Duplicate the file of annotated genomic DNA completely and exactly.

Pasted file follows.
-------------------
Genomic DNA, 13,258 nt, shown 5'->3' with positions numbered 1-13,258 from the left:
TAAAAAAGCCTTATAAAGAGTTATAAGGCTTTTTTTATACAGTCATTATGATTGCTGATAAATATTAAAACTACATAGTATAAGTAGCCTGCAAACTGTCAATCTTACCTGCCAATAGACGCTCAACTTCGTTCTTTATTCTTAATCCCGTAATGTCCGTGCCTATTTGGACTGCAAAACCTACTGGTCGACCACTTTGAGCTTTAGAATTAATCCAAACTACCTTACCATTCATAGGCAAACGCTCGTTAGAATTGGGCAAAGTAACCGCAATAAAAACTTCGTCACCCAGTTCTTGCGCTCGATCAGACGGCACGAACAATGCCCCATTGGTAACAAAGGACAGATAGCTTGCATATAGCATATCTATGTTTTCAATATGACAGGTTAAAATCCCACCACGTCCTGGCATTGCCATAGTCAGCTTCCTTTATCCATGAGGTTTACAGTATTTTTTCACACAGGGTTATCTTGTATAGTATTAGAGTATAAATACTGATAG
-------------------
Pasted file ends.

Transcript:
Genomic DNA, 13,258 nt, shown 5'->3' with positions numbered 1-13,258 from the left:
TAAAAAAGCCTTATAAAGAGTTATAAGGCTTTTTTTATACAGTCATTATGATTGCTGATAAATATTAAAACTACATAGTATAAGTAGCCTGCAAACTGTCAATCTTACCTGCCAATAGACGCTCAACTTCGTTCTTTATTCTTAATCCCGTAATGTCCGTGCCTATTTGGACTGCAAAACCTACTGGTCGACCACTTTGAGCTTTAGAATTAATCCAAACTACCTTACCATTCATAGGCAAACGCTCGTTAGAATTGGGCAAAGTAACCGCAATAAAAACTTCGTCACCCAGTTCTTGCGCTCGATCAGACGGCACGAACAATGCCCCATTGGTAACAAAGGACAGATAGCTTGCATATAGCATATCTATGTTTTCAATATGACAGGTTAAAATCCCACCACGTCCTGGCATTGCCATAGTCAGCTTCCTTTATCCATGAGGTTTACAGTATTTTTTCACACAGGGTTATCTTGTATAGTATTAGAGTATAAATACTGATAG